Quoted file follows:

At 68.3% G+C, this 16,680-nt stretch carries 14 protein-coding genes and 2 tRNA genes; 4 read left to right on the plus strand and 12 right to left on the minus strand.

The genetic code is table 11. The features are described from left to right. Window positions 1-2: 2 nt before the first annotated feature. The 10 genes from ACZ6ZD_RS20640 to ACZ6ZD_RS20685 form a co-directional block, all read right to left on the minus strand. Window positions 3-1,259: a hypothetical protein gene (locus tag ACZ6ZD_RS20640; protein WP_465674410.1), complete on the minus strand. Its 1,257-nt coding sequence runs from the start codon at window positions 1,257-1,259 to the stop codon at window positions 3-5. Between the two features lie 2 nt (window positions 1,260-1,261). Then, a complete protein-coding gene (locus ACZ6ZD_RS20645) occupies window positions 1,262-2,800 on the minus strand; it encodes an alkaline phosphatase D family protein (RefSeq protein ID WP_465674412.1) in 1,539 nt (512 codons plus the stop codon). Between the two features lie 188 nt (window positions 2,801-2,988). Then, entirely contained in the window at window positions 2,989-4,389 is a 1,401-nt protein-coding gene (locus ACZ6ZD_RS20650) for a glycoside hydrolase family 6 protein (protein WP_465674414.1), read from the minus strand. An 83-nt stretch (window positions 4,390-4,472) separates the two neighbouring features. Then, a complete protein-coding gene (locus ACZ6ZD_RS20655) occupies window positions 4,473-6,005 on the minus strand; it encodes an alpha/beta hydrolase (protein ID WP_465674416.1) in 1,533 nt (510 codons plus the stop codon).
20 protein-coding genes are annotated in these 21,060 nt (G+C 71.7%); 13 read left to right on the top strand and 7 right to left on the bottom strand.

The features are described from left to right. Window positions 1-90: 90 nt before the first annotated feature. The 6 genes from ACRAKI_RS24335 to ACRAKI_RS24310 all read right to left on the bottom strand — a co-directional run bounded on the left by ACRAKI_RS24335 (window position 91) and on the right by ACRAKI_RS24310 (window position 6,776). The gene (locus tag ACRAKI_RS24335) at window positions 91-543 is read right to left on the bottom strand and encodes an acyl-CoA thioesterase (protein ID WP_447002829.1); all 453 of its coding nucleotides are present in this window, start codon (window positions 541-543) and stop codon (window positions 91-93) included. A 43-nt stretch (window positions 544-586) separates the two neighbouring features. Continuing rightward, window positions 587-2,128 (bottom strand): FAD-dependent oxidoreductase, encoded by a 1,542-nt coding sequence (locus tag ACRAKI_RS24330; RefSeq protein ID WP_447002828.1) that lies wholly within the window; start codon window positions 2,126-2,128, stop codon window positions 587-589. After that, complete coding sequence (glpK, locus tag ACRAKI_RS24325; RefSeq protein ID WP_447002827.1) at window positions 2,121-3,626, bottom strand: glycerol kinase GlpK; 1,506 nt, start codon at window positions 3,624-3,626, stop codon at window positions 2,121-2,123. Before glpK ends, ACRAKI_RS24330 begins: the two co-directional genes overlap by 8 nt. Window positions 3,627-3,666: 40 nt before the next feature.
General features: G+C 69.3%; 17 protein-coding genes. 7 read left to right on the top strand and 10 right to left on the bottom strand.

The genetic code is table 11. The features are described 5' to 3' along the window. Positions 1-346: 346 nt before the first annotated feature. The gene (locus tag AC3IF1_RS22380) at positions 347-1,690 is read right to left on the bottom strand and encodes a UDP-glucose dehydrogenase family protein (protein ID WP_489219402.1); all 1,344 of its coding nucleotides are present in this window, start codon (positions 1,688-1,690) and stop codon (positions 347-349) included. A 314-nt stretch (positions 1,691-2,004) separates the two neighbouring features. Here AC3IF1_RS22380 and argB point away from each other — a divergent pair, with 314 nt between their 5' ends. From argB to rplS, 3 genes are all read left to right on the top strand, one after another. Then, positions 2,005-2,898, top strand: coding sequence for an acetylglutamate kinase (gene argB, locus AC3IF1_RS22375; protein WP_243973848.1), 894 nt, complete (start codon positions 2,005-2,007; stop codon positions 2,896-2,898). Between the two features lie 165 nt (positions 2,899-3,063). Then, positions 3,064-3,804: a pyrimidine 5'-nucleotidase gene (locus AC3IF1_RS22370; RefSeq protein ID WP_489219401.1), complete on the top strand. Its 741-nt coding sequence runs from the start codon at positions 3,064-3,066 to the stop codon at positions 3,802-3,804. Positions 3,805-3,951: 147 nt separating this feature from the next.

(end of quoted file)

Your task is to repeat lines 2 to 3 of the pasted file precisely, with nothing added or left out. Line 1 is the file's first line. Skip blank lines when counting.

The genetic code is table 11. The features are described from left to right. Window positions 1-2: 2 nt before the first annotated feature. The 10 genes from ACZ6ZD_RS20640 to ACZ6ZD_RS20685 form a co-directional block, all read right to left on the minus strand. Window positions 3-1,259: a hypothetical protein gene (locus tag ACZ6ZD_RS20640; protein WP_465674410.1), complete on the minus strand. Its 1,257-nt coding sequence runs from the start codon at window positions 1,257-1,259 to the stop codon at window positions 3-5. Between the two features lie 2 nt (window positions 1,260-1,261). Then, a complete protein-coding gene (locus ACZ6ZD_RS20645) occupies window positions 1,262-2,800 on the minus strand; it encodes an alkaline phosphatase D family protein (RefSeq protein ID WP_465674412.1) in 1,539 nt (512 codons plus the stop codon). Between the two features lie 188 nt (window positions 2,801-2,988). Then, entirely contained in the window at window positions 2,989-4,389 is a 1,401-nt protein-coding gene (locus ACZ6ZD_RS20650) for a glycoside hydrolase family 6 protein (protein WP_465674414.1), read from the minus strand. An 83-nt stretch (window positions 4,390-4,472) separates the two neighbouring features. Then, a complete protein-coding gene (locus ACZ6ZD_RS20655) occupies window positions 4,473-6,005 on the minus strand; it encodes an alpha/beta hydrolase (protein ID WP_465674416.1) in 1,533 nt (510 codons plus the stop codon).
20 protein-coding genes are annotated in these 21,060 nt (G+C 71.7%); 13 read left to right on the top strand and 7 right to left on the bottom strand.